A formal education is great. but it is not the only way to learn. So long as you can read and digest information, you can learn. So read what you are interested in and let those topics organically lead you from one subject to another. You will learn naturally without pressure to keep up with a curriculum. This approach is known as Interest Based Learning. Many home schoolers are familiar with this style of learning but it is atypical for all other styles of formal education. I wasn’t home schooled, but can see how this environment is great for picking up and diving deeper into new subjects.
We decided to participate in Dry January and added on a Vegetarian (not Vegan) only diet for the start of the year. Another idea we discussed was also cutting out coffee, but two changes were more than enough. We did, however, try to cut the caffeine down to one cup a day and no sooner than 1.5 hours after waking up. But like I said earlier, crash changes are not sustainable or successful. So we planned some approaches around how to stick to and get the most out of these experiments.
Defining a plan for the day, sets the chess board and allows you to see all the moves you can make to maximize your day. Being rested gives you the energy you need to get through the low periods. Isolating tasks gives you the concentration you need to get challenging tasks done.
This post is inspired by and modeled after the Lifehacker Series by the same name. I thought to create a similar post after a flurry of mentoring meetings with Colleagues and Graduate & Undergraduate Students. Many of the questions asking about my working approach reminding me of the Lifehacker posts. So, through the sincerest flattery, I will summarize here, my approach to productivity and work.
Great design can be applied to yourself as well. Every decision factors into how we design the experience of our lives. Whether we create or just consume. What are commute will be, or how our weekends will flow, or what our morning routine will be. We can sketch out truly meaningful and interesting lives when we apply careful reflection on past experiences and emotions and an eye on the bigger picture.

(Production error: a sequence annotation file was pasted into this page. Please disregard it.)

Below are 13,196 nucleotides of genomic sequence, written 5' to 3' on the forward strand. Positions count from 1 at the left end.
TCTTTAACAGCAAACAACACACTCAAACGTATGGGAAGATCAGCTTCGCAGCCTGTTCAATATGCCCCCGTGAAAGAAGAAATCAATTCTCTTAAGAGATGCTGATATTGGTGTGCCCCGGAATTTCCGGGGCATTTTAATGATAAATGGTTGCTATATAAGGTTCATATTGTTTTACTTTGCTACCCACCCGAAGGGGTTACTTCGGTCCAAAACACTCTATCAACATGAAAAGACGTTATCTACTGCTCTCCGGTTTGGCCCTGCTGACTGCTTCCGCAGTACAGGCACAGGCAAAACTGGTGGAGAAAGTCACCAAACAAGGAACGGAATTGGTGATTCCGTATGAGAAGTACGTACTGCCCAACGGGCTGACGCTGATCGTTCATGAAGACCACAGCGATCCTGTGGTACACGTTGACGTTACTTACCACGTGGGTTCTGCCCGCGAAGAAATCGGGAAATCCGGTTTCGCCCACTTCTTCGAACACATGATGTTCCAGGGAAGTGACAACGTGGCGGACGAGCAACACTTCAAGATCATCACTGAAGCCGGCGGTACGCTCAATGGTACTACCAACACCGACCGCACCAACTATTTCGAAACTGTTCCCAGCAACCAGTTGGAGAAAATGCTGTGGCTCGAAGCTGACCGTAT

"Richard Bakare", Adobe, AirBnB, Antoni Gaudí, Apple, Architecture, Bang & Olufsen, Blog, Christopher Nolan, Codecademy, Design, Dyson, Frank Lloyd Wright, Med Sailors, Michael Mann, Nature, Schiphol Airport, Shazam, Simplicity, Stanley Kubrick, Zaha Hadid
Add in the occasional tech question or recommendation from a friend/colleague, and I am finding myself with more installed apps and tools than is probably necessary. So, I am sharing advice on how I set up my machine for easy reference and updating year-to-year. I have thrown in links to some tutorials and example projects. Yes, I am excluding Windows and other machines, because I just don’t work on them regularly. But, I am sure a lot of these tools are either cross platformed or applicable to any Unix-based machine.
For this follow up post, I am sharing some ideas for getting to the same state that we are in. Or even down to just one car in a multi-person household. First off, there is no perfectly balanced equation for everyone. You will have to adjust the levers of what you are willing to pay on housing and other items in order to make living in Atlanta without a car workable. I sincerely hope these ideas help a lot of people get out of their cars. Atlanta’s traffic situation is getting progressively worse. The downstream impacts of that congestion have not even fully materialized.
Minimalism represents time and balance for me. The time to do and experience all the things I want. Along with finding the discipline to not let what other people define as import dominate my time. For me, that means cutting out the “noise” of life more than getting rid of things. It requires being ok with earning less, having less, but definitely experiencing more.
In 2010 Dave Brailsford took over as the General Manager and Performance Director for Team Sky (Great Britain’s professional cycling team). To take the team to new heights, Brailsford introduced the team to a concept that he referred to as the “aggregation of marginal gains.” The concept can be summed up as improving every facet of training by 1 percent so that collectively those marginal gains could equate to a larger performance improvement overall. At the 2012 Olympic Games the team dominated the competition by winning 70 percent of the gold medals available.